SOBR placed 1st in the 2015 Annual Warrior Competition held annually in Jordan.[8] Other teams participating were a U.S. Marine Corps Special Operations Battalion and China's Assault Hawk Commando Unit of the People's Armed Police, which placed second overall.[8] Overall 37 teams from 18 different nations participated in the event.

On 5 April 2016, following the establishment of the National Guard of Russia, the Internal Troops of Russia were disestablished and the command of their units, including SOBR, was transferred from the MVD to the National Guard.[9] According to a statement by General Zolotov, troops from OMON and SOBR received the status of military personnel in 2018.[10]p. 20

SOBR units participated in the 2022 Russian invasion of Ukraine where they were intended to disperse riots after Kyiv and other major Ukrainian cities were captured. The failure to capture Kyiv resulted in some SOBR missions becoming redundant, and some of its personnel being killed in action or captured by the Ukrainian Armed Forces.[11] At the Battle of Irpin, due overly optimistic operational plans and the lack of communications with other units, an unarmored and under-equipped SOBR unit from the Kemerovo Oblast ended up separated from the main Army forces and accidentally spearheading the assault on the city, getting ambushed at a bridge over the Irpin river. Reportedly of the 80 SBOR and OMON officers in the convoy, only 3 survived.[12]


SOBR units are focused on urban public security actions, and fight against organized crime gangs in urban environments[13][14] or in circumstances where the rules of engagement are strict. SOBR units are also deployed in custom police operations, in order to provide a heavy cordon. Large scale counterterror operations usually involve SOBR, spetsnaz, OMON and FSB units due to the large personnel demands.[2][13]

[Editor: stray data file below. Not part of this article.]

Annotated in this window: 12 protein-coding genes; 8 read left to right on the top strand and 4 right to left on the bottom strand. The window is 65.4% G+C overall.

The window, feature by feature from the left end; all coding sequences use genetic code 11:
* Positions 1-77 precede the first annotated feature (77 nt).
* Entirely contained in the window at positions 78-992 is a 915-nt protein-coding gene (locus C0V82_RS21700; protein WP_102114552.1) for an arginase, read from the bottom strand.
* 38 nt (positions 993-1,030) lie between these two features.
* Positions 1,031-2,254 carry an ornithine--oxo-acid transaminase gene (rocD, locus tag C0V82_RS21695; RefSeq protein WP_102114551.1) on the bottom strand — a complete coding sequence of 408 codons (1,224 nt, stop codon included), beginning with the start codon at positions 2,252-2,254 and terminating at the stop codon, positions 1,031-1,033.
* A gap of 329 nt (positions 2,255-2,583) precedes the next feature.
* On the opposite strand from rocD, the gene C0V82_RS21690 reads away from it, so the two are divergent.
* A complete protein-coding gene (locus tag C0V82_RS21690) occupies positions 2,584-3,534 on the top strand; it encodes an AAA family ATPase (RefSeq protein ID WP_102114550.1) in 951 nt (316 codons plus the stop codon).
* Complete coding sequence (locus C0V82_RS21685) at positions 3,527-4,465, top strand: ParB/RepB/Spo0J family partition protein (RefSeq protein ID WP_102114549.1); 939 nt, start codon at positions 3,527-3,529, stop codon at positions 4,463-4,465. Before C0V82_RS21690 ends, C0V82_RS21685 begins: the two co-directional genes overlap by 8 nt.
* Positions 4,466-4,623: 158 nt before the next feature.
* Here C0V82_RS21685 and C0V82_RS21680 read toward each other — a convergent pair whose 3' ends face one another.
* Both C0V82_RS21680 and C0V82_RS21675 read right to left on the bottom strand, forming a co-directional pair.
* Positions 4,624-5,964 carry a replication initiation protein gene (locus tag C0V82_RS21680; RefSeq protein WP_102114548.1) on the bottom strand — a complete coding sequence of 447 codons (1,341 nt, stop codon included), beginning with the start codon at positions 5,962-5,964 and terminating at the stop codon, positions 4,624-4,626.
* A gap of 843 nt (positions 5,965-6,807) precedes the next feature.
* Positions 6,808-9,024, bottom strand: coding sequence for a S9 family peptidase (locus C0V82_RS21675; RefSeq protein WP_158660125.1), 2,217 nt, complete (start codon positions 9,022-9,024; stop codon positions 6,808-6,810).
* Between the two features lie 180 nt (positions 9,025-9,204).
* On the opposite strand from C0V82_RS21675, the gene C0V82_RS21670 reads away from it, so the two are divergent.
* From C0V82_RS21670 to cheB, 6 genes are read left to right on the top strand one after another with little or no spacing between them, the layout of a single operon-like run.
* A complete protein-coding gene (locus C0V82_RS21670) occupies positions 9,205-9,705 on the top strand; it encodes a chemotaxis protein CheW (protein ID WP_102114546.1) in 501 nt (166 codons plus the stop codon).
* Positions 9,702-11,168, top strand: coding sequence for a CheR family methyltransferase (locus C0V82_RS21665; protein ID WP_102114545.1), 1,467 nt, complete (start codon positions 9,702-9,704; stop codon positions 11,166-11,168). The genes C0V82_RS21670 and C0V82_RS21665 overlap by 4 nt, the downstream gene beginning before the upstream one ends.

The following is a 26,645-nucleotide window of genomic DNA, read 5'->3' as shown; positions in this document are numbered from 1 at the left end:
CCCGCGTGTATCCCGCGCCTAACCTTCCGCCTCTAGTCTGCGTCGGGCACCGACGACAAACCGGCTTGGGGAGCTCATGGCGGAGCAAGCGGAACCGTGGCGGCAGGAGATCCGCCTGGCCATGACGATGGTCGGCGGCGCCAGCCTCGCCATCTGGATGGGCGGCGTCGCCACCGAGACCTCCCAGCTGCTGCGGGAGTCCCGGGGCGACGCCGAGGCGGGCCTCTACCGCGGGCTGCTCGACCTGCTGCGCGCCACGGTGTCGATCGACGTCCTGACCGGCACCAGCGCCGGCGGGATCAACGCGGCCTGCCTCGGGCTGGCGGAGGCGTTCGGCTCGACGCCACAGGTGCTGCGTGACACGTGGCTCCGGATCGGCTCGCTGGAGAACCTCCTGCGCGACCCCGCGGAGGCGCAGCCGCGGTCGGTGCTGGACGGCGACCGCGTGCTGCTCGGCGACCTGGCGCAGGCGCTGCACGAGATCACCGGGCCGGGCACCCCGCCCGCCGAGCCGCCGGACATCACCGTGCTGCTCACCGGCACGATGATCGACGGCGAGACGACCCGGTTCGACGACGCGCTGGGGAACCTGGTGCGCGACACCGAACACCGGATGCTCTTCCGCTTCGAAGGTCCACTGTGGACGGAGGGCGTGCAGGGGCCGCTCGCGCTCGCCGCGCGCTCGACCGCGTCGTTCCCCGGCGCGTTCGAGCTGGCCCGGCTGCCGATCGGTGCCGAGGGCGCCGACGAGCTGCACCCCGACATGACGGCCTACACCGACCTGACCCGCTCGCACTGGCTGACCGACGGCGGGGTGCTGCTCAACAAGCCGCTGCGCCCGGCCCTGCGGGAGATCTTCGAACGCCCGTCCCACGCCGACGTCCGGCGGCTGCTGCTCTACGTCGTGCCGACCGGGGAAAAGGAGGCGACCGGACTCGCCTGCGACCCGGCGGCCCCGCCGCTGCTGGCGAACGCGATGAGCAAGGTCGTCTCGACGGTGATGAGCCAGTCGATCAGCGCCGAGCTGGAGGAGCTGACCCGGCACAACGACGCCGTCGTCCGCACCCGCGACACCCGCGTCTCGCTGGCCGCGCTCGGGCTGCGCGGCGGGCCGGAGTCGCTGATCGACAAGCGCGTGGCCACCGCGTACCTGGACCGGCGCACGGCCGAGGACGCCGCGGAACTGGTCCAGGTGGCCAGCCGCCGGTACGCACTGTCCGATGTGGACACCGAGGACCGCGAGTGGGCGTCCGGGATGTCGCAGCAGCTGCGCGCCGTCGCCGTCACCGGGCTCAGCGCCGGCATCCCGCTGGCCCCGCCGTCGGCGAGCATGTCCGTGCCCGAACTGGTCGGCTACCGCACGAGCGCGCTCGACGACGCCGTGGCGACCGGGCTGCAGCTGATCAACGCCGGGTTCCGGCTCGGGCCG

Notable SOBR Teams[edit]

Every SOBR unit has an individual character.[14] According to National Interest, the level of equipment of a SOBR team depends on the level of wealth of the relevant region.[2]

See also[edit]


  1. ^ Russian Military Forces of the MVD, the Border Troops, and the Special Forces - "[...][ the OMON and SOBR units are normally under the control of regional police commands [...]."
  2. ^ a b c d e f Gao, Charlie (18 March 2019). "Not Secret: This Russian Special Forces Group Is Tough as Nails". National Interest. Retrieved 13 May 2019.
  3. ^ "День СОБР". 21 October 2017. Retrieved 12 May 2020.
  4. ^ 12 лет СОБРу
  5. ^ Когда ОМОН спешит на помощь. Archived 2011-12-08 at the Wayback Machine //
  6. ^ Рысь мягко ходит, жестко атакует
  8. ^ a b "Event - Annual Warrior Competition". Retrieved 28 May 2018.
  9. ^ "Putin's New National Guard Strengthens His Grip on Security as Russian Economy Falters". Vice News. Vice News. 7 April 2016. Retrieved 7 April 2016.
  10. ^ Sliwa, Zdzislaw (2018). The Russian National Guard:A Warning or a Message? (PDF). Centre for Security and Strategic Research. p. 20. Retrieved 12 May 2019.
  11. ^ Schreck, Carl (6 March 2022). "'Sent As Cannon Fodder': Locals Confront Russian Governor Over 'Deceived' Soldiers In Ukraine". Radio Free Europe/Radio Liberty. Retrieved 9 March 2022.
  12. ^ McMillan, Tim (2022-05-20). "Know No Mercy: The Russian Cops Who Tried To Storm Kyiv By Themselves". The Debrief. Retrieved 2022-12-11.
  13. ^ a b Litovkin, Nikolai (24 April 2019). "FSB vs. SOBR: 20 agents went head-to-head for bragging rights". Russia Beyond. Retrieved 14 May 2019.
  14. ^ a b Sof, Eric (6 July 2015). "Spetsnaz SOBR". Spec Ops Magazine. Retrieved 22 May 2019.